(HealthDay) -- After at least 10 years of follow-up, total knee replacement using a second-generation, cemented, rotating-platform, posterior-stabilized total knee prosthesis offers excellent and durable clinical and radiologic results in active patients, according to a study published in the April 4 issue of The Journal of Bone & Joint Surgery.
Jean-Noel A. Argenson, M.D., of the Aix-Marseille University in France, and colleagues conducted a studying involving 116 consecutive rotating platform total knee arthroplasty procedures performed in 112 patients with osteoarthritis and other disorders using the LPS-Flex Mobile cemented prosthesis.
During an average follow-up of 10.6 years, the researchers noted one revision due to infection and one because of failure of the medial collateral ligament. The implant survival rate at 10 years was 98.3 percent. In 104 patients (108 knees) assessed at a minimum of 10 years, there was an improvement in the average Knee Society knee scores (from 34 to 94 points) and function scores (from 55 to 88 points). Periprosthetic osteolysis and implant loosening were not observed on follow-up radiographs. Knee flexion improved from 117 degrees preoperatively to 128 degrees at follow-up, with quality of life, assessed using the Knee Injury and Osteoarthritis Outcome Score, significantly better for patients with flexion >125 degrees.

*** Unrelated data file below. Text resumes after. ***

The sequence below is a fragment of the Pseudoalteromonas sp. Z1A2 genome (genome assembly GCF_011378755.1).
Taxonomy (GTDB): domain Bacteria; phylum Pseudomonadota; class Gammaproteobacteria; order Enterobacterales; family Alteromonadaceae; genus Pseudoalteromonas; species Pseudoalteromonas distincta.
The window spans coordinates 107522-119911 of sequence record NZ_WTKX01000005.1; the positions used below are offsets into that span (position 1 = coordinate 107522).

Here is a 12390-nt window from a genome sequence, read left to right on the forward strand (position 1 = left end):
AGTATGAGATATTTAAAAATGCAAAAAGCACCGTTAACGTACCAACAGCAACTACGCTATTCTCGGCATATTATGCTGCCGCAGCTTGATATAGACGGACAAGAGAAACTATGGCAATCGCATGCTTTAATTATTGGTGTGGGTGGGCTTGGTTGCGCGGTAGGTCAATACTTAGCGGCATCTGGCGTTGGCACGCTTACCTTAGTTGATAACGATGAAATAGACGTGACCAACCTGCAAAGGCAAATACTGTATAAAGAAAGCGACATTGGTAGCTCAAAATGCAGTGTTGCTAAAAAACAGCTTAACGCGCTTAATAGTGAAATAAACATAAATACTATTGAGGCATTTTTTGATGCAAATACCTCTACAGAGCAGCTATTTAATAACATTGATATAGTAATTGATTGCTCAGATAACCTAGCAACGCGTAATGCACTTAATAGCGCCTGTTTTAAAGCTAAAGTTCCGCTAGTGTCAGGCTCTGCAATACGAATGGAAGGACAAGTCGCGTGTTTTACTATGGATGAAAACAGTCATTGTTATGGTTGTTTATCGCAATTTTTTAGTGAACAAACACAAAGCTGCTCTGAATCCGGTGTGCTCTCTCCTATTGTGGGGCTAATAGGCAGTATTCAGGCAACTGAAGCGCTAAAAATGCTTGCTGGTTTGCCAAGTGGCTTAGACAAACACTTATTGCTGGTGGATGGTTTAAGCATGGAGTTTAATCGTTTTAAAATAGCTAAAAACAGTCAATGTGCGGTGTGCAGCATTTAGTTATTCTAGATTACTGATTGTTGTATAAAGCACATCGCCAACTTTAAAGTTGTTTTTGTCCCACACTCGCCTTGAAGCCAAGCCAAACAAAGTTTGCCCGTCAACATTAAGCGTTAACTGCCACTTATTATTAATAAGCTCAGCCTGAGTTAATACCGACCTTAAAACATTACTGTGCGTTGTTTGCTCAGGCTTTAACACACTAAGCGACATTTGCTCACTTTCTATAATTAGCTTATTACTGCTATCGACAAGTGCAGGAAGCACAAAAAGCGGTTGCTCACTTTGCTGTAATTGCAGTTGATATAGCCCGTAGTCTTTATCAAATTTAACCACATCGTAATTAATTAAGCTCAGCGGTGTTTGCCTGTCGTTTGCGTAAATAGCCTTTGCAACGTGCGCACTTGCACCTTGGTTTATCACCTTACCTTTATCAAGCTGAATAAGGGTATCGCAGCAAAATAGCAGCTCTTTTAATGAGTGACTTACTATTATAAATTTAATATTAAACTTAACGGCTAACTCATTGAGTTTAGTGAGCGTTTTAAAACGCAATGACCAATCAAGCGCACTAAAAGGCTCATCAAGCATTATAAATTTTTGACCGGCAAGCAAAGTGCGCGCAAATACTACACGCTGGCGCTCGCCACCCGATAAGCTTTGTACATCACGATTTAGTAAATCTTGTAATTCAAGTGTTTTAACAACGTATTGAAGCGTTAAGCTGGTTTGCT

"With the durable clinical and radiographic results demonstrated in this series and the functional outcome obtained in terms of knee flexion and knee-related quality of life, we believe that this high-flexion, mobile-bearing design is a valid option for our current active patients undergoing total knee arthroplasty," the authors conclude.
One or more authors disclosed a financial relationship with an entity in the biomedical arena.
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